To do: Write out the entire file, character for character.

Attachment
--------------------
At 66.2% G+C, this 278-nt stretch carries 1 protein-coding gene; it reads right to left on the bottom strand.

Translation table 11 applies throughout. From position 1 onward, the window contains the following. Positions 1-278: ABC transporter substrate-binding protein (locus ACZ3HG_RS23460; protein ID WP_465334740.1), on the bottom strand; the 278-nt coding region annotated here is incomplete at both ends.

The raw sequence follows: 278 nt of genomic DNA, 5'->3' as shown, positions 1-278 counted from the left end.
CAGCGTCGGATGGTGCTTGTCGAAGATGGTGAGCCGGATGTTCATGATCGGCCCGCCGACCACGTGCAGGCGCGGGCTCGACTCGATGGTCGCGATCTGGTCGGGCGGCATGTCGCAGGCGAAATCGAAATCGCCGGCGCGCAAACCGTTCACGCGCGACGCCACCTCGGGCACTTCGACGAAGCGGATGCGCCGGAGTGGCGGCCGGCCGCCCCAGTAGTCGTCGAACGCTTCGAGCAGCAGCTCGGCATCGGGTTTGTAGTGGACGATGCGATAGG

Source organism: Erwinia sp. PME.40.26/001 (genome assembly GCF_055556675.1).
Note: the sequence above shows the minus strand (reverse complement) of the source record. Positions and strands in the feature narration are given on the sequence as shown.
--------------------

At 66.2% G+C, this 278-nt stretch carries 1 protein-coding gene; it reads right to left on the bottom strand.

Translation table 11 applies throughout. From position 1 onward, the window contains the following. Positions 1-278: ABC transporter substrate-binding protein (locus ACZ3HG_RS23460; protein ID WP_465334740.1), on the bottom strand; the 278-nt coding region annotated here is incomplete at both ends.

The raw sequence follows: 278 nt of genomic DNA, 5'->3' as shown, positions 1-278 counted from the left end.
CAGCGTCGGATGGTGCTTGTCGAAGATGGTGAGCCGGATGTTCATGATCGGCCCGCCGACCACGTGCAGGCGCGGGCTCGACTCGATGGTCGCGATCTGGTCGGGCGGCATGTCGCAGGCGAAATCGAAATCGCCGGCGCGCAAACCGTTCACGCGCGACGCCACCTCGGGCACTTCGACGAAGCGGATGCGCCGGAGTGGCGGCCGGCCGCCCCAGTAGTCGTCGAACGCTTCGAGCAGCAGCTCGGCATCGGGTTTGTAGTGGACGATGCGATAGG

Source organism: Erwinia sp. PME.40.26/001 (genome assembly GCF_055556675.1).
Note: the sequence above shows the minus strand (reverse complement) of the source record. Positions and strands in the feature narration are given on the sequence as shown.